Tuesday 17 October 2017
(APA 09/25/17)
South Sudan refugees in Uganda’s Nyumanzi settlement protested against food rationing over the weekend. A refugee desk officer in Office of the Prime Minister Titus Jogo confirmed the protest but blamed it on miscommunication by the leaders. According to Jogo local leaders told the refugees that this was the last month they were receiving food rations which wasn’t the case. He says UNHCR and World Food Program (WFP) in a circular communicated that they were giving halve of the dry food rations and the balance was to be given to refugees in cash form since the food was not readily available. Jogo notes that they clarified the message to the refugees who have since calmed down. Nyumanzi settlement houses over...
(Sudan Tribune 09/25/17)
The UN Refugee Agency (UNHCR) and the International Organization for Migration (IOM) assisted the Ethiopian government in relocating to refugee camps more than 100,000 South Sudanese who fled renewed conflict in the world’s youngest nation, since September 2016. Since the eruption of the brutal conflict in South Sudan in December 2013, Ethiopia has received some 330,000 refugees, including more than 115,000 since the renewed violence in September 2016 which came as a major setback to peace efforts in that country. Of these, some 30,000 arrived fleeing the escalation of conflict in July in Maiwut, Mathiang and Pagak in Upper Nile Region bordering Gambella. “The sheer scale of the refugee influx which started in September 2016 quickly filled the existing camps...
(Sudan Tribune 09/25/17)
The number of South Sudanese refugees currently living in Sudan’s White Nile state has reached 143,800, the Humanitarian Aid Commission (HAC) announced on Sunday. "The number of South Sudanese refugees in the camps of White Nile State reached 143,800," said Abdul-Qawi Hamid, the Humanitarian Aid Commissioner in the state. "The national organizations and the United Nations World Food Programme (WFP) are distributing food shares in a regular manner at all waiting stations," he added. Over 2 million South Sudanese refugees have been displaced as a result of the conflict that hit the world’s youngest nation in mid-December 2013. According to the official, more South Sudanese refugees are expected in the coming months due to continued security issues in South Sudan...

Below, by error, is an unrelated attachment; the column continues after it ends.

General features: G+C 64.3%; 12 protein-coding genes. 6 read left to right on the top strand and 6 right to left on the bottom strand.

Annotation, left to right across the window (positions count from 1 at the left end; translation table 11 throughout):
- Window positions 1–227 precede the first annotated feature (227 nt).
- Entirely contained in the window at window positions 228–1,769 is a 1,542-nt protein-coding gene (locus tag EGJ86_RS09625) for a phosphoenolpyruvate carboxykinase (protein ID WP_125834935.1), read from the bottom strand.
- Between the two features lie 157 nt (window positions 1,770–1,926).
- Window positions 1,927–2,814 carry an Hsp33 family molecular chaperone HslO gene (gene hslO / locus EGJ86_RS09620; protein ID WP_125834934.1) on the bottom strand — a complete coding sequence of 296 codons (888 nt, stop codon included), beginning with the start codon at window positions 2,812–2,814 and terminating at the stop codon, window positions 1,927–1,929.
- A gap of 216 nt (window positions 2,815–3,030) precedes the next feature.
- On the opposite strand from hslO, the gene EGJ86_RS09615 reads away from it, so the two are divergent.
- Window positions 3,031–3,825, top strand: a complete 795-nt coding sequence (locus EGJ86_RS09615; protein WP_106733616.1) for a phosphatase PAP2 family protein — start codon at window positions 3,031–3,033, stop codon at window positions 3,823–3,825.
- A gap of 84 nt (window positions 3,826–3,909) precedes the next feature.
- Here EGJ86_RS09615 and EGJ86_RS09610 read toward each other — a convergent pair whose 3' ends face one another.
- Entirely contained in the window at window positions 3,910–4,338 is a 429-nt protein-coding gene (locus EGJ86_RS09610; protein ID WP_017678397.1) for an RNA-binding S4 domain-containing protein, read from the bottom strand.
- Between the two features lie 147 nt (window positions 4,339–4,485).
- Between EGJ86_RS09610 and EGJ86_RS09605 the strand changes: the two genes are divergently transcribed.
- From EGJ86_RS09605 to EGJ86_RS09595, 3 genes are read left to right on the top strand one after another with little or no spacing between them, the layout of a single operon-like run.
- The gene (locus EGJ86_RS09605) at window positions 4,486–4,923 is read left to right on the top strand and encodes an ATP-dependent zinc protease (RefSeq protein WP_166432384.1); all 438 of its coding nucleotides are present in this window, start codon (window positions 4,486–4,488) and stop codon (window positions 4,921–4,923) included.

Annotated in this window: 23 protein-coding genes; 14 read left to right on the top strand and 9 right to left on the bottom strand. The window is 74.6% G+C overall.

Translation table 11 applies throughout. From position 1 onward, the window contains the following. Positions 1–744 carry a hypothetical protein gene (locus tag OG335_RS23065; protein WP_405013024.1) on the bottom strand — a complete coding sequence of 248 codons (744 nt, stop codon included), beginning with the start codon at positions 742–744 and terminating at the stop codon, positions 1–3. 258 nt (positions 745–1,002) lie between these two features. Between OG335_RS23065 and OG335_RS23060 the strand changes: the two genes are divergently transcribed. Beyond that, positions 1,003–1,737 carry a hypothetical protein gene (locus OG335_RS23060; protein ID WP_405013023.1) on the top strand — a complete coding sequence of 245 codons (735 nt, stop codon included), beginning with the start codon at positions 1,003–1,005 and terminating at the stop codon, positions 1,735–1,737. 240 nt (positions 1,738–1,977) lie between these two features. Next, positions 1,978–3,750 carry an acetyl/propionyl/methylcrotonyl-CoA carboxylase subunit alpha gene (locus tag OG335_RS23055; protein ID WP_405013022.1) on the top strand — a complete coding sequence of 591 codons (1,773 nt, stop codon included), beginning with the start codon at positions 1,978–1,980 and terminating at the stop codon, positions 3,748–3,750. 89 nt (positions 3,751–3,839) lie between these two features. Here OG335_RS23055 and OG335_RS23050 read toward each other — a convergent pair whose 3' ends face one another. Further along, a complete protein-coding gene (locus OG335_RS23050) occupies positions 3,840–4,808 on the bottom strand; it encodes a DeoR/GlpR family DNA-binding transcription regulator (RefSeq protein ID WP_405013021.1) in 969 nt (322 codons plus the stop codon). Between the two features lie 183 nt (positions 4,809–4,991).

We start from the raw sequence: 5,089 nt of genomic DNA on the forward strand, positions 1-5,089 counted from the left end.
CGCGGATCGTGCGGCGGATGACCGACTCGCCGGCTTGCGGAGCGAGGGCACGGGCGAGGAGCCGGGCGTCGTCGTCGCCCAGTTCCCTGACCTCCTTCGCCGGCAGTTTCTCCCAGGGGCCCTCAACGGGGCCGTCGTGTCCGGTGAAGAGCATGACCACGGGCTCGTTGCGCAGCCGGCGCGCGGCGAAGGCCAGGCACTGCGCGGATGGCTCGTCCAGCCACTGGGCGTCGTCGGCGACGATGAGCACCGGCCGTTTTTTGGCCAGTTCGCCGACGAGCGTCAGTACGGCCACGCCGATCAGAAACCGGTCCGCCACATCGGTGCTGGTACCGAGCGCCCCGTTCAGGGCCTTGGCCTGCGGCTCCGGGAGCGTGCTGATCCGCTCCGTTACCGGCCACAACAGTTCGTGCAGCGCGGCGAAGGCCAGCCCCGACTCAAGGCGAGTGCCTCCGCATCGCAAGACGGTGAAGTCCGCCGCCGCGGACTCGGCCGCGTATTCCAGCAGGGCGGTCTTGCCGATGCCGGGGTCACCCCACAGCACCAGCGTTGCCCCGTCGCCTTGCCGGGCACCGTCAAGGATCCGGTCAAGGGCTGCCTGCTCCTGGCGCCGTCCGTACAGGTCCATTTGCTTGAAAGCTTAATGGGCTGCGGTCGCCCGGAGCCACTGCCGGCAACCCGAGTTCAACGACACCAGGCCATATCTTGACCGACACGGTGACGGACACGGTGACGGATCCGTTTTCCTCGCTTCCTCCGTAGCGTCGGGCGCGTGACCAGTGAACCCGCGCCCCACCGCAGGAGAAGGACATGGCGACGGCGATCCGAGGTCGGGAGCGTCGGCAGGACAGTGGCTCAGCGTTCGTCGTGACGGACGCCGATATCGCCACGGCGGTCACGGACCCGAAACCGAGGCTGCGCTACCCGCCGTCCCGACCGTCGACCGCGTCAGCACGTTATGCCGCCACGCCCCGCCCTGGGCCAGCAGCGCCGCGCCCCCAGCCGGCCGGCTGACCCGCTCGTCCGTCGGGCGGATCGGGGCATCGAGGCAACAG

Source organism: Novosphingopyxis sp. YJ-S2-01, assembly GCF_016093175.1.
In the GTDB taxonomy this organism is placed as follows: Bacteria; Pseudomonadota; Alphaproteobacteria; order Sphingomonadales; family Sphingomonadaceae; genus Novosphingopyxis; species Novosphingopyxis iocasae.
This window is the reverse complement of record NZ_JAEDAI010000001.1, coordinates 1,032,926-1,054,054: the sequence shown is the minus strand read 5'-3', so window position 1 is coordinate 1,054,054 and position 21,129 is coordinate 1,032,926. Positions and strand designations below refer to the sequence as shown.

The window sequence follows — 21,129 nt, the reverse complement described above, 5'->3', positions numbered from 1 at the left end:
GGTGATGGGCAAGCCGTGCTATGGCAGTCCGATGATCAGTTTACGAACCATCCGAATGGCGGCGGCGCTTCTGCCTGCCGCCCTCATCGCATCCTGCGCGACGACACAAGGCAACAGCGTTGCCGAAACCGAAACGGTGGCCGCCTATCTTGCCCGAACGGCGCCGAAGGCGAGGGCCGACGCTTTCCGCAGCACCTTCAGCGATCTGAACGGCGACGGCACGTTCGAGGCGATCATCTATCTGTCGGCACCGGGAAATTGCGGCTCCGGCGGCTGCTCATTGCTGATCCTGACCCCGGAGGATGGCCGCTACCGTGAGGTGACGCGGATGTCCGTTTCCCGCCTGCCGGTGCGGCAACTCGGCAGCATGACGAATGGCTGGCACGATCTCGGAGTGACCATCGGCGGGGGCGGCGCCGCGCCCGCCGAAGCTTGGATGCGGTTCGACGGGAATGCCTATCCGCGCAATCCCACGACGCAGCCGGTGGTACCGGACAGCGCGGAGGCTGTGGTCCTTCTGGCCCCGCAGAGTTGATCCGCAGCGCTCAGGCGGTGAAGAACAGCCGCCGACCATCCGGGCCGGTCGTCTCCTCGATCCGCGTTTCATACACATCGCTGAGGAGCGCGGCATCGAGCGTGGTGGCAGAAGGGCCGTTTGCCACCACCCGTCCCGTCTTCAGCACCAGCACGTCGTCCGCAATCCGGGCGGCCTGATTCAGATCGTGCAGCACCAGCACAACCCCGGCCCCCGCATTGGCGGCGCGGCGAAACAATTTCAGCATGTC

(Voice of America 09/25/17)
African first ladies and activists hailed progress that some governments on the continent are making on gender equality. They met on the sidelines of the United Nations General Assembly in New York. “We used to have 23 percent female representation in parliament but, with the stroke of a pen it went up to 48 percent. So, we managed to double our female representation with that decision,” said Namibia’s first lady Monica Geingos at a roundtable invitation-only event co-hosted by the Global First Ladies Alliance (GFLA) and Facebook. Geingos credited the quota enacted by the ruling SWAPO party of her husband, President Hage Geingob. But she said a similar quota might be needed for Namibia’s private sector, where only 10 to...
(Middle East Monitor 09/22/17)
Sudan and South Sudan agreed on Wednesday to work against the US sanctions imposed on the two neighbouring countries, the official news agency SUNA reported South Sudan’s oil minister told a joint news conference in Khartoum with Sudan’s investment minister, Mubarak Al-Fadil, that the two countries have agreed to increase oil production and open all border crossing points to improve the flow of goods and trade and to settle outstanding debts. We have agreed as two countries to make sure that we work together in line with the cooperation agreement signed in 2012 … to make sure that the sanctions are lifted on our countries Ezekiel Lol Gatkuoth said.
(Reuters (Eng) 09/22/17)
Residents of South Sudan’s capital say they are collecting cash to pay police unofficially to patrol their neighborhoods, amid a crime wave and a cash crunch that means authorities often cannot pay their wages. Robbers killed more than 60 people last month in Juba, twice as many as in July, according to the Community Empowerment of Progress Organisation, a civil society organization in Juba that tallies violent incidents. In one incident this month, around 50 gunmen in army uniforms attacked homes. Armed residents repulsed them and there were no known casualties, the organization said. It was unclear whether the attackers were members of the security forces. Edmund Yakani
(Reuters (Eng) 09/22/17)
From deadly droughts and destroyed crops to shrinking water sources, communities across sub-Saharan Africa are struggling to withstand the onslaught of global record-breaking temperatures. But the dangers do not end there. Rising heat poses another threat - one that is far less known and studied but could spark disease epidemics across the continent, scientists say. Mosquitoes are the menace, and the risk goes beyond malaria. The Aedes aegypti mosquito, which spreads debilitating and potentially deadly viruses, from Zika and dengue to chikungunya, thrives in warmer climates than its malaria-carrying cousin, known as Anopheles, say researchers at Stanford University. In sub-Saharan Africa, this means malaria rates could rise in cooler areas as they heat up, but fall in hotter places that...